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Lenovo plans to be first to make a Windows 8 tablet

Lenovo is gearing up to hit the market with the first Windows 8 tablet, but there are speculations that it may be the Ideapad Yoga.
Lenovo is gearing up to hit the market with the first Windows 8 tablet, but there are speculations that it may be the Ideapad Yoga.
STORY HIGHLIGHTS
  • A report says Lenovo is planning to be ready to ship the device in October
  • There are reports that Dell, HP and Asus are working on offering Windows 8 tablets
  • A key differentiator will be based on a traditional PC chip or one that uses the ARM architecture

(Mashable) -- Windows 8 won't be ready for consumers until fall, but that's not stopping hardware makers from fighting to be first in line to build hardware for Microsoft's new operating system.

Lenovo is planning to be the "first to market" with a Windows 8 tablet, The Verge reports.

Citing a "source," the report says Lenovo is planning to be ready to ship the device in October and that it will have an Intel chip, so it clearly won't be a Windows-on-ARM device. Other than that, there aren't any details on exactly what the machine will be, although given those basic criteria (tablet, Intel, Windows 8), there's at least one suspect: the IdeaPad Yoga.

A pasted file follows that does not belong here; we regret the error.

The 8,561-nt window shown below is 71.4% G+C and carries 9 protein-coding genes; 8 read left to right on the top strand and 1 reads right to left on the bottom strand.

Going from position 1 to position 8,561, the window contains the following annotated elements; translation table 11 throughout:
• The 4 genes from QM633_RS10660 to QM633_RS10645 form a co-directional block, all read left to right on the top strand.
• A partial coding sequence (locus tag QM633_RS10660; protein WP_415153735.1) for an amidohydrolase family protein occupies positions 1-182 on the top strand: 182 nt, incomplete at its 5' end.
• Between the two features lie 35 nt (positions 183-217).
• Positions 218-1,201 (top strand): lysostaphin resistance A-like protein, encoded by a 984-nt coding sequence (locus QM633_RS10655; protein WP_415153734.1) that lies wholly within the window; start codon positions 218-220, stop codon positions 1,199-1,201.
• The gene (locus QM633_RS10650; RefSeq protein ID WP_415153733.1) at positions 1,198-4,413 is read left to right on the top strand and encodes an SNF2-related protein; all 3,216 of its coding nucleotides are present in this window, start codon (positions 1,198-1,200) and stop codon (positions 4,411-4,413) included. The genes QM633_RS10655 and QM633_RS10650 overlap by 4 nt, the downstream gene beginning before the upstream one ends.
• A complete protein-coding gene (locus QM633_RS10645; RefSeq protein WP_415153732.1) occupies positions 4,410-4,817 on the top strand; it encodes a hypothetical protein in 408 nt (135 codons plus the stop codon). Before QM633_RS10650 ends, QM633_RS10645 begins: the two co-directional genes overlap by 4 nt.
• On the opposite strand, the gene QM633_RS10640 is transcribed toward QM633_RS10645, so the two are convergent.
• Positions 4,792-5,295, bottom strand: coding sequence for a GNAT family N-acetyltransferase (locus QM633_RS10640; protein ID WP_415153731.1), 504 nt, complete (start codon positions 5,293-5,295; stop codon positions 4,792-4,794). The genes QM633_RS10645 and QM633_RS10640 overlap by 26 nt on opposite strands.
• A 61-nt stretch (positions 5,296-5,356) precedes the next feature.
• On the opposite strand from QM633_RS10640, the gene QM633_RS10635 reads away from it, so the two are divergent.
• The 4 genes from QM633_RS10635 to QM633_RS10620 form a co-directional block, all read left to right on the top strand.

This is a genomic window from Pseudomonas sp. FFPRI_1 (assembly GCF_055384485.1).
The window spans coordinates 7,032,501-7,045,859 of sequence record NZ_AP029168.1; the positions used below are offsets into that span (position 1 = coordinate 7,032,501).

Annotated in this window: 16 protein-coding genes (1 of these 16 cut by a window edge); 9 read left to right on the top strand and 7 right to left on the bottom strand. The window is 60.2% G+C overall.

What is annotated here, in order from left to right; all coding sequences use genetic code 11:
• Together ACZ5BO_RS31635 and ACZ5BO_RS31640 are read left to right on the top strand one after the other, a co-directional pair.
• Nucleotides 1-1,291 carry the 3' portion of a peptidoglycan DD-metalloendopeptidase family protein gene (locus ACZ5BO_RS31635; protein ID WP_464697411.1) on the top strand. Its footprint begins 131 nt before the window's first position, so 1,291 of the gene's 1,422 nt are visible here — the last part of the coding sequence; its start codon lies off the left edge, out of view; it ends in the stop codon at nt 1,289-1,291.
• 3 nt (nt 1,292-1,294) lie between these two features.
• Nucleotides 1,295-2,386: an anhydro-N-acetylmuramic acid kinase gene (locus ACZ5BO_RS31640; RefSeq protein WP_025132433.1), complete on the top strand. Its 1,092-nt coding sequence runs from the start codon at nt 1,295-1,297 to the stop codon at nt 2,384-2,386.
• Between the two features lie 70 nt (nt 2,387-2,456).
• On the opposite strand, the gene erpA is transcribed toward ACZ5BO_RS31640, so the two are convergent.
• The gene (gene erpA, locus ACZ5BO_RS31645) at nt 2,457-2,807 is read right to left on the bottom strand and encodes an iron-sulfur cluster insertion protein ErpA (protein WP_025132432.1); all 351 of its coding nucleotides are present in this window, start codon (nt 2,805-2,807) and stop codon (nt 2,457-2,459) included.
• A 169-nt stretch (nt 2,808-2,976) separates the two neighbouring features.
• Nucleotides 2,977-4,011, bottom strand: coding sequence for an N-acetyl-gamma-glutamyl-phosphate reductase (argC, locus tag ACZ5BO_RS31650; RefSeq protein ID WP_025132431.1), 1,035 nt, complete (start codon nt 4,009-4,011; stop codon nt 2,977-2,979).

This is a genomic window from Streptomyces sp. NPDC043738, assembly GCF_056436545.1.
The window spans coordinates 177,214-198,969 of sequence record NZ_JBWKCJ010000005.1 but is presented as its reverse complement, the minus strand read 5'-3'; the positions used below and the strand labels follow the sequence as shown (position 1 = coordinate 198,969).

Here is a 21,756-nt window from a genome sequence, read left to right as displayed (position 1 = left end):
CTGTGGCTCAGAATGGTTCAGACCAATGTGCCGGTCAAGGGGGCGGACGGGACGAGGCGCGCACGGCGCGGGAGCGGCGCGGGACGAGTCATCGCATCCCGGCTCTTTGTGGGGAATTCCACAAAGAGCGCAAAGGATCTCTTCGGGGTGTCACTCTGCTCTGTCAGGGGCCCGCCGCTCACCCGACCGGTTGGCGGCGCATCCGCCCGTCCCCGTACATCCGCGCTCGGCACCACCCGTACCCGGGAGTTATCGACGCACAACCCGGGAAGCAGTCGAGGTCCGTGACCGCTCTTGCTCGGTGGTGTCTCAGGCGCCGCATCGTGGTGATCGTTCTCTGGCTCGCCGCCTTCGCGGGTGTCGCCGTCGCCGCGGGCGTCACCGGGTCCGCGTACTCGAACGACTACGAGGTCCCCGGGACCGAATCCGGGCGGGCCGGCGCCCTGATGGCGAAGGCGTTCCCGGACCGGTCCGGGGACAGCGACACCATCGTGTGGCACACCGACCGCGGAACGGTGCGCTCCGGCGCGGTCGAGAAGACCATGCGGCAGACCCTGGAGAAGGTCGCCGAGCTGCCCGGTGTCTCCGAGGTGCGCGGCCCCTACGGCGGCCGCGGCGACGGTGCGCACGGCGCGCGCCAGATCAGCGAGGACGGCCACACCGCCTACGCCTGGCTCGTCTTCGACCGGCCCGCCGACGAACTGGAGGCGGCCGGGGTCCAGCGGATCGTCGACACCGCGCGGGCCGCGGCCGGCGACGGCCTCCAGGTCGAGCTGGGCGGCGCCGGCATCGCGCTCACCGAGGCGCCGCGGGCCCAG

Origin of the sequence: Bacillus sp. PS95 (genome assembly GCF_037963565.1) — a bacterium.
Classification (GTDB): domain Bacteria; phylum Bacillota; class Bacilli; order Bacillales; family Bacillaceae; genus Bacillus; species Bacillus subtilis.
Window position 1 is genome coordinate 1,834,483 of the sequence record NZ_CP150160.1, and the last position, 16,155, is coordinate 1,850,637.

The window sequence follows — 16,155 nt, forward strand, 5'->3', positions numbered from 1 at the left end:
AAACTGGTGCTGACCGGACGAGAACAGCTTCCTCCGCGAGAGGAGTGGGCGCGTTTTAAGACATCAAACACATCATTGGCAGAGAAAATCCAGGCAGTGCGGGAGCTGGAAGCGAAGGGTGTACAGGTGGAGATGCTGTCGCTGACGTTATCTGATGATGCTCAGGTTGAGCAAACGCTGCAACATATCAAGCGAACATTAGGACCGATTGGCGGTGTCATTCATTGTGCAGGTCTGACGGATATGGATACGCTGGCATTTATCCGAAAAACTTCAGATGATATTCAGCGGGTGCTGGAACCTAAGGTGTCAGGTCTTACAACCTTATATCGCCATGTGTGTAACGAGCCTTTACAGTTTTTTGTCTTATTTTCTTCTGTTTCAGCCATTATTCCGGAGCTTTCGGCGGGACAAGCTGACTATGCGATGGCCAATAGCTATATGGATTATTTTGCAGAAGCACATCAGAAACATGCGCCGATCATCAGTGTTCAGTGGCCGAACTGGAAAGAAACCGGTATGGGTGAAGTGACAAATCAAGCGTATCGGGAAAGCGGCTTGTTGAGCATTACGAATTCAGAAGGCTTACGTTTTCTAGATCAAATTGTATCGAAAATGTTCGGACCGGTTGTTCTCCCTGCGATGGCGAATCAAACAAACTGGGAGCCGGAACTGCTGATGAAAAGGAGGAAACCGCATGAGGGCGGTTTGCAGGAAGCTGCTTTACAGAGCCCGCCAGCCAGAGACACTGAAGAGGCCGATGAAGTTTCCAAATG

Lenovo showed off the Yoga at CES earlier this year, and it got a lot of attention due to its unusual form factor: a laptop with a keyboard that folds over completely to transform it into a tablet.

Mashable: How windows 8 tablets could challenge the ipod

Michael Dell had also said publicly that Dell would offer a tablet when Windows 8 launches, and Nokia recently confirmed months of speculation that it was working on a tablet as well. There have also been reports that HP and Asus are working on Windows 8 tablets as well.

A key differentiator among Windows 8 tablets will be whether they're based on a traditional PC chip or one that uses the ARM architecture.

While the new version of Windows has been engineered to be near-identical on both, ARM-based Windows devices are going to be "end-to-end" devices (meaning Windows would come fully integrated) and have a few special features, like an ultra-low-power mode. However, most legacy apps won't work on them.

Are you interested in Windows 8 tablets? What would you like to see in them? Let us know in the comments.

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